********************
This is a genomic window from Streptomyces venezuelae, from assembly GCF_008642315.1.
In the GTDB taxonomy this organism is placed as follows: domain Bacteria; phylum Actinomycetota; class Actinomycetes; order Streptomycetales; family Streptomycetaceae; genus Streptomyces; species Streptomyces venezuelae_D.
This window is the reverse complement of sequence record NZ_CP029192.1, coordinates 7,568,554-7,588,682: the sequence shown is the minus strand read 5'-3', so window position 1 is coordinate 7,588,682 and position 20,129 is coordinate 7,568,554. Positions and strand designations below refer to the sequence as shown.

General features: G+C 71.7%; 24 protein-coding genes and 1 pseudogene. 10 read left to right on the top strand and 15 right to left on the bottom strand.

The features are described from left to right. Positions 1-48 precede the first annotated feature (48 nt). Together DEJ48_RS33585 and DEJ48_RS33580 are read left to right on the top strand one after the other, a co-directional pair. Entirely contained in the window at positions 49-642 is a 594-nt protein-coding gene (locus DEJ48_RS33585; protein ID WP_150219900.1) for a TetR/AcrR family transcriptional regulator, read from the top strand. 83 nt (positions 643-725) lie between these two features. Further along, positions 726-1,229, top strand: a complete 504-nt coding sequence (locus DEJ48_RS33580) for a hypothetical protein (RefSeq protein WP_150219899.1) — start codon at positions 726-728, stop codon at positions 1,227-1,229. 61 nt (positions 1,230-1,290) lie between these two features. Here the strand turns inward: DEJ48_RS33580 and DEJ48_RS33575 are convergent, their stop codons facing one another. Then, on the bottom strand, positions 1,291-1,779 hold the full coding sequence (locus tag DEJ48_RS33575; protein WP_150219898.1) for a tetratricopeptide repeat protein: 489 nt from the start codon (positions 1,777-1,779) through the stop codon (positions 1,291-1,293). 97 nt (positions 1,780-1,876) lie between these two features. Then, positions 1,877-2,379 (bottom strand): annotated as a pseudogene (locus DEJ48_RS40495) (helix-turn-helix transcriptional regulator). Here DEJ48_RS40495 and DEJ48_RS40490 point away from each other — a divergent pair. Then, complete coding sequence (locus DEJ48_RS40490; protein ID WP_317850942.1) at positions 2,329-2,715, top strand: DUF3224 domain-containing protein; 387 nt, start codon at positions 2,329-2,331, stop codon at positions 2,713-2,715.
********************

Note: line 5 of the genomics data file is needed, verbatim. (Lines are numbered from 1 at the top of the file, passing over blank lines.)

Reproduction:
The features are described from left to right. Positions 1-48 precede the first annotated feature (48 nt). Together DEJ48_RS33585 and DEJ48_RS33580 are read left to right on the top strand one after the other, a co-directional pair. Entirely contained in the window at positions 49-642 is a 594-nt protein-coding gene (locus DEJ48_RS33585; protein ID WP_150219900.1) for a TetR/AcrR family transcriptional regulator, read from the top strand. 83 nt (positions 643-725) lie between these two features. Further along, positions 726-1,229, top strand: a complete 504-nt coding sequence (locus DEJ48_RS33580) for a hypothetical protein (RefSeq protein WP_150219899.1) — start codon at positions 726-728, stop codon at positions 1,227-1,229. 61 nt (positions 1,230-1,290) lie between these two features. Here the strand turns inward: DEJ48_RS33580 and DEJ48_RS33575 are convergent, their stop codons facing one another. Then, on the bottom strand, positions 1,291-1,779 hold the full coding sequence (locus tag DEJ48_RS33575; protein WP_150219898.1) for a tetratricopeptide repeat protein: 489 nt from the start codon (positions 1,777-1,779) through the stop codon (positions 1,291-1,293). 97 nt (positions 1,780-1,876) lie between these two features. Then, positions 1,877-2,379 (bottom strand): annotated as a pseudogene (locus DEJ48_RS40495) (helix-turn-helix transcriptional regulator). Here DEJ48_RS40495 and DEJ48_RS40490 point away from each other — a divergent pair. Then, complete coding sequence (locus DEJ48_RS40490; protein ID WP_317850942.1) at positions 2,329-2,715, top strand: DUF3224 domain-containing protein; 387 nt, start codon at positions 2,329-2,331, stop codon at positions 2,713-2,715.